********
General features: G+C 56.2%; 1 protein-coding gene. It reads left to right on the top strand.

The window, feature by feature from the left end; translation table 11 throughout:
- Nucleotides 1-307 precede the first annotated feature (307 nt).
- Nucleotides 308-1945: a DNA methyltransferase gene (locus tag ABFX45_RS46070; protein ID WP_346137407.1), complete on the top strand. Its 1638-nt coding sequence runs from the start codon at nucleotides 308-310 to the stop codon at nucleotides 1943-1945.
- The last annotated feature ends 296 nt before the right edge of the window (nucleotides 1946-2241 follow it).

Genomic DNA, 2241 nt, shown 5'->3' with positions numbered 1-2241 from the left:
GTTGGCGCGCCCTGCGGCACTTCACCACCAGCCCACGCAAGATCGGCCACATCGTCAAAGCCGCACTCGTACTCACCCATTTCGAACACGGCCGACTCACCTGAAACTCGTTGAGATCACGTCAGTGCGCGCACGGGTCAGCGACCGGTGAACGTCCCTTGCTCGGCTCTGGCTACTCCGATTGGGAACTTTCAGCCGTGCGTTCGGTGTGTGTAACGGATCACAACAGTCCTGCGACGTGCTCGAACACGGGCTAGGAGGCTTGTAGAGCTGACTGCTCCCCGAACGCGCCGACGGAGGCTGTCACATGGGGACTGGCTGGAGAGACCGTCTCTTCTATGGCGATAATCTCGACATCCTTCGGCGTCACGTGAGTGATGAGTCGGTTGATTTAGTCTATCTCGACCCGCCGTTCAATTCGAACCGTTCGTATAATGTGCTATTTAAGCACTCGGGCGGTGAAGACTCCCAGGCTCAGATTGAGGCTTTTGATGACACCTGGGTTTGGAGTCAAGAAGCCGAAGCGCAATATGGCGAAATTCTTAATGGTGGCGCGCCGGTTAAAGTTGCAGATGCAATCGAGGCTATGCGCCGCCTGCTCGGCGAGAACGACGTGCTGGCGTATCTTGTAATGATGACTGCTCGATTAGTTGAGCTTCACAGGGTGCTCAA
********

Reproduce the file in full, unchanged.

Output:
General features: G+C 56.2%; 1 protein-coding gene. It reads left to right on the top strand.

The window, feature by feature from the left end; translation table 11 throughout:
- Nucleotides 1-307 precede the first annotated feature (307 nt).
- Nucleotides 308-1945: a DNA methyltransferase gene (locus tag ABFX45_RS46070; protein ID WP_346137407.1), complete on the top strand. Its 1638-nt coding sequence runs from the start codon at nucleotides 308-310 to the stop codon at nucleotides 1943-1945.
- The last annotated feature ends 296 nt before the right edge of the window (nucleotides 1946-2241 follow it).

Genomic DNA, 2241 nt, shown 5'->3' with positions numbered 1-2241 from the left:
GTTGGCGCGCCCTGCGGCACTTCACCACCAGCCCACGCAAGATCGGCCACATCGTCAAAGCCGCACTCGTACTCACCCATTTCGAACACGGCCGACTCACCTGAAACTCGTTGAGATCACGTCAGTGCGCGCACGGGTCAGCGACCGGTGAACGTCCCTTGCTCGGCTCTGGCTACTCCGATTGGGAACTTTCAGCCGTGCGTTCGGTGTGTGTAACGGATCACAACAGTCCTGCGACGTGCTCGAACACGGGCTAGGAGGCTTGTAGAGCTGACTGCTCCCCGAACGCGCCGACGGAGGCTGTCACATGGGGACTGGCTGGAGAGACCGTCTCTTCTATGGCGATAATCTCGACATCCTTCGGCGTCACGTGAGTGATGAGTCGGTTGATTTAGTCTATCTCGACCCGCCGTTCAATTCGAACCGTTCGTATAATGTGCTATTTAAGCACTCGGGCGGTGAAGACTCCCAGGCTCAGATTGAGGCTTTTGATGACACCTGGGTTTGGAGTCAAGAAGCCGAAGCGCAATATGGCGAAATTCTTAATGGTGGCGCGCCGGTTAAAGTTGCAGATGCAATCGAGGCTATGCGCCGCCTGCTCGGCGAGAACGACGTGCTGGCGTATCTTGTAATGATGACTGCTCGATTAGTTGAGCTTCACAGGGTGCTCAA